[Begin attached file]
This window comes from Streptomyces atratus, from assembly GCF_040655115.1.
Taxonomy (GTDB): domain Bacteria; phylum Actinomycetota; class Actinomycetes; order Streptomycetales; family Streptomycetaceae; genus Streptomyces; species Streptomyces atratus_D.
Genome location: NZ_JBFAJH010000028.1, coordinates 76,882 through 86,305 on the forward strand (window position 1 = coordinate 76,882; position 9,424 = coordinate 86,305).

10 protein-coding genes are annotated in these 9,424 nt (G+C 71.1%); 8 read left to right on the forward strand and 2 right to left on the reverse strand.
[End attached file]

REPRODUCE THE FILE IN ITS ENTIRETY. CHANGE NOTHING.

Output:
This window comes from Streptomyces atratus, from assembly GCF_040655115.1.
Taxonomy (GTDB): domain Bacteria; phylum Actinomycetota; class Actinomycetes; order Streptomycetales; family Streptomycetaceae; genus Streptomyces; species Streptomyces atratus_D.
Genome location: NZ_JBFAJH010000028.1, coordinates 76,882 through 86,305 on the forward strand (window position 1 = coordinate 76,882; position 9,424 = coordinate 86,305).

10 protein-coding genes are annotated in these 9,424 nt (G+C 71.1%); 8 read left to right on the forward strand and 2 right to left on the reverse strand.